Time to round-up the month. Stories that caught my eye or imagination or both included: Myleen in go-cart accident; American dream for brave Tomlinson; IBM staff could turn into teachers; Orwell named Hepburn as Soviet supporter; and, Losing Charlie.
"Losing Charlie" reminded us that the tragedy of Charlotte Thompson and her friend, Olivia Bazlington at the railway crossing in Essex was a very human one. The scandal that is the responsibility of Network Rail has not gone away and the public are still at risk. The Sunday Times in printing the diary of Charlotte's father as he tries to come to grips with the loss of his daughter has done a real service to the community. By keeping this tragedy in the news, there is more chance that something, eventually, will be done to ensure that no more innocents are killed simply crossing platforms at stations to get the correct train.
The author of 1984, George Orwell, even though he was an Old Etonian, was a committed socialist. Warning of what he saw as the corruption of the socialist ideal by the communists in Russia in Animal Farm, he went on, in the last years of his life, to write the definitive inditement of totalitarianism, 1984. By the way, now-a-days children think that this is just a popular (and inane) television programme. It was, then, somewhat disturbing to find that he sent a blacklist of crypto-communists and fellow-travellers to the Foreign Office. Perhaps in the very few months left to him - he died shortly after he sent the list - Orwell came to regret his actions. I hope so.
The news that the government might be seeking to experiment with the educational system (now there's a shocker!) by offering to increase the pensions of IBM employees who would go into classrooms to ease the shortage of maths and science teachers beggars the imagination. An expert on teacher recruitment assures the Sunday Times that there is a shortage of about 3,000 qualified maths teachers in our schools. So, what's new. There has been a shortage of maths teachers for as long as anyone can remember. Whilst I'm sure there are a number of "extra fine" people currently employed by IBM who would make excellent teachers, I'm also sure that the number is very small. The nonsensical idea that a life time spent in industry dealing with real problems requiring mathematical understanding is adequate preparation for teaching a class of 13 year olds is just too silly to comment on!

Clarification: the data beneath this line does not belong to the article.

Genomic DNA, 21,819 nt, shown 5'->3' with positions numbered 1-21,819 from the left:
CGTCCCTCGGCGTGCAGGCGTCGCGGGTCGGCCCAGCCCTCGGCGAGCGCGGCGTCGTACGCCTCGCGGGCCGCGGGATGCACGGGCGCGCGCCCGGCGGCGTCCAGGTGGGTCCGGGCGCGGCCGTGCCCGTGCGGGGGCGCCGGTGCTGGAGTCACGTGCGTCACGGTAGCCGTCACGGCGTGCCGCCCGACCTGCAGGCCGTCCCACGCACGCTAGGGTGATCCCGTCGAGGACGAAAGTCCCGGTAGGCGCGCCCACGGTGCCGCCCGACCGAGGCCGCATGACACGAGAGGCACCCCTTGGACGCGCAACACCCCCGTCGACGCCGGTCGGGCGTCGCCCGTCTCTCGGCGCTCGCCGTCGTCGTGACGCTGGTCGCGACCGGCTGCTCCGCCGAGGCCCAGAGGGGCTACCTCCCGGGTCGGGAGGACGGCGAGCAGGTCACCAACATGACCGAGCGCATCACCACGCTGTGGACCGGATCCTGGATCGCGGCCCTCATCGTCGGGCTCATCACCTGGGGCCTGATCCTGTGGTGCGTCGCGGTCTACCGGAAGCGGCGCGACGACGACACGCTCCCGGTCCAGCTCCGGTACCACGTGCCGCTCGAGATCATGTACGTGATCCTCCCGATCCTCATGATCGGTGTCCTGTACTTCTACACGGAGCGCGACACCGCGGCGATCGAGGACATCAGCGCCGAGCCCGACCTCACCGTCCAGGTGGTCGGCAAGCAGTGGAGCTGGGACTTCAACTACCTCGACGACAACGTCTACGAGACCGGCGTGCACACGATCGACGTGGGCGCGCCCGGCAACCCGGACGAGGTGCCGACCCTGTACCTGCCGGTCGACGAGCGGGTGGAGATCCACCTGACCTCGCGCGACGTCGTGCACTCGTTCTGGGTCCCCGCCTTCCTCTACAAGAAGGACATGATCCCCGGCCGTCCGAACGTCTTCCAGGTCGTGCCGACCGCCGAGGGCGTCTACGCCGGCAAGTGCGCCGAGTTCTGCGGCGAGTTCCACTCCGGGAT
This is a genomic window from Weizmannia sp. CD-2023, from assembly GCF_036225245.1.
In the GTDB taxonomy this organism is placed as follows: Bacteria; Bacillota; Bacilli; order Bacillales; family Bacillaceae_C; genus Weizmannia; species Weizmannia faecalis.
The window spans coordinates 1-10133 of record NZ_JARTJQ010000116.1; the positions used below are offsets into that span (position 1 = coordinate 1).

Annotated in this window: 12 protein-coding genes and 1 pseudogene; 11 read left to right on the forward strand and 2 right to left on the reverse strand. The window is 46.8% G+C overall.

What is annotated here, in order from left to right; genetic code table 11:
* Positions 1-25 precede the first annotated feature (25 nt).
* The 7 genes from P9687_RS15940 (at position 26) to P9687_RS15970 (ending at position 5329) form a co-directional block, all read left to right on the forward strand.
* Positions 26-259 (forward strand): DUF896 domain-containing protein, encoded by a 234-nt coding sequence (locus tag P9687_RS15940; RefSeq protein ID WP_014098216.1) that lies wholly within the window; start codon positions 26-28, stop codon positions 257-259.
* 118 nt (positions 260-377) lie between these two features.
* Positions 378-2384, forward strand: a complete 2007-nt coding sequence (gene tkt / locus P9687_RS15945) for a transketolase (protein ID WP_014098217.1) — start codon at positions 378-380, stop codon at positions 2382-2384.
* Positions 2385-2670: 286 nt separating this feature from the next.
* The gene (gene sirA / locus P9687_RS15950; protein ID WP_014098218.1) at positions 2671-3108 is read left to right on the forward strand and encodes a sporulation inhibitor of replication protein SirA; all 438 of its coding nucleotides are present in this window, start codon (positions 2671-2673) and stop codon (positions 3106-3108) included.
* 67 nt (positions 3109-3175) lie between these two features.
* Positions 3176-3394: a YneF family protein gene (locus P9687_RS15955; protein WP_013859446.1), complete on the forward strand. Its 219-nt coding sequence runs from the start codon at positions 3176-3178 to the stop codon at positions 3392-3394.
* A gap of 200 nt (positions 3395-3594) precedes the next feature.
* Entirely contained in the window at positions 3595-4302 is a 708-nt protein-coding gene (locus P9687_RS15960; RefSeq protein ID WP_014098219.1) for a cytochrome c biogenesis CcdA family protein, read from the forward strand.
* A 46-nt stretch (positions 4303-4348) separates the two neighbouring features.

Perennial cancer sufferer Jane Tomlinson is off to cycle across America. For anyone not in the know, Jane was given six months to live six years ago and has spent most of the time in between raising money for cancer research. She must be commended for this. But, I am at a loss to explain her ability to overcome a serious disease and run marathons, enter "iron-man" competitions, cycle all over Europe and many other physically strenuous activities. And, why aren't her doctors more interested in finding out how this woman can survive years after their terminal diagnosis? This we are never told. She starts her Ride Across America on June 29. I wish her well, but I wonder how many cancer sufferers have been debilitated by their inability to match her seemingly endless physical feats?
Finally, the month would not be complete without a Myleen moment. This time she crashed a go-cart whilst engaged in a celebrity go-cart race. This is news?? Myleen's only claim to fame is that she was once "a bit famous" as a member of a pop group. Owing to the sycophantic nature of our local press (please Archant, don't cancel my blog!), every week of so we are treated to a photo of Myleen, an article about Myleen or, if we're really lucky, an interview with Myleen. Why is this? Simple. Myleen is a local girl. Thankfully Myleen's publicist assured the readers that she didn't break her leg - only pulled a muscle. Thank God for small mercies!! Personally, if I never read another Myleen article (non-article really) I will consider myself lucky.